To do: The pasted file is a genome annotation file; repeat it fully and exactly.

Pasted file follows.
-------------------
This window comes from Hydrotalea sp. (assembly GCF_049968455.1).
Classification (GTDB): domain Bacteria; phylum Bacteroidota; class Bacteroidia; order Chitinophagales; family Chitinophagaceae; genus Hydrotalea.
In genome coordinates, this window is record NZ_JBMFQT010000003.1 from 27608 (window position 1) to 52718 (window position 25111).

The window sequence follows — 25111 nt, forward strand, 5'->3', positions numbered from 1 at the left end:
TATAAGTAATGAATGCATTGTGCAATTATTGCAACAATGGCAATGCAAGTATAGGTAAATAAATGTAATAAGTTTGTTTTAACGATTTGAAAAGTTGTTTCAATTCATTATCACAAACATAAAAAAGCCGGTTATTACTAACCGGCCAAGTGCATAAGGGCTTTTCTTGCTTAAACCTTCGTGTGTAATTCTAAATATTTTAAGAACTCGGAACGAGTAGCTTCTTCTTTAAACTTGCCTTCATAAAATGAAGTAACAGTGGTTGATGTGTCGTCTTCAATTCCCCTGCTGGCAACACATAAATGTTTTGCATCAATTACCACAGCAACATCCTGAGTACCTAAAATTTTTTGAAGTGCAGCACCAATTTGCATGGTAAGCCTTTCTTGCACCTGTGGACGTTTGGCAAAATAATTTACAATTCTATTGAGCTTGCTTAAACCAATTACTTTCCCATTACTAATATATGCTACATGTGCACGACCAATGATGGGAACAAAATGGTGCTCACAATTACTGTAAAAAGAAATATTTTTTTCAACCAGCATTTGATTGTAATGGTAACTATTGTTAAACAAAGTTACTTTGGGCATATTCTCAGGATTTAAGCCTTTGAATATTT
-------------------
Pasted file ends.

This window comes from Hydrotalea sp. (assembly GCF_049968455.1).
Classification (GTDB): domain Bacteria; phylum Bacteroidota; class Bacteroidia; order Chitinophagales; family Chitinophagaceae; genus Hydrotalea.
In genome coordinates, this window is record NZ_JBMFQT010000003.1 from 27608 (window position 1) to 52718 (window position 25111).

The window sequence follows — 25111 nt, forward strand, 5'->3', positions numbered from 1 at the left end:
TATAAGTAATGAATGCATTGTGCAATTATTGCAACAATGGCAATGCAAGTATAGGTAAATAAATGTAATAAGTTTGTTTTAACGATTTGAAAAGTTGTTTCAATTCATTATCACAAACATAAAAAAGCCGGTTATTACTAACCGGCCAAGTGCATAAGGGCTTTTCTTGCTTAAACCTTCGTGTGTAATTCTAAATATTTTAAGAACTCGGAACGAGTAGCTTCTTCTTTAAACTTGCCTTCATAAAATGAAGTAACAGTGGTTGATGTGTCGTCTTCAATTCCCCTGCTGGCAACACATAAATGTTTTGCATCAATTACCACAGCAACATCCTGAGTACCTAAAATTTTTTGAAGTGCAGCACCAATTTGCATGGTAAGCCTTTCTTGCACCTGTGGACGTTTGGCAAAATAATTTACAATTCTATTGAGCTTGCTTAAACCAATTACTTTCCCATTACTAATATATGCTACATGTGCACGACCAATGATGGGAACAAAATGGTGCTCACAATTACTGTAAAAAGAAATATTTTTTTCAACCAGCATTTGATTGTAATGGTAACTATTGTTAAACAAAGTTACTTTGGGCATATTCTCAGGATTTAAGCCTTTGAATATTT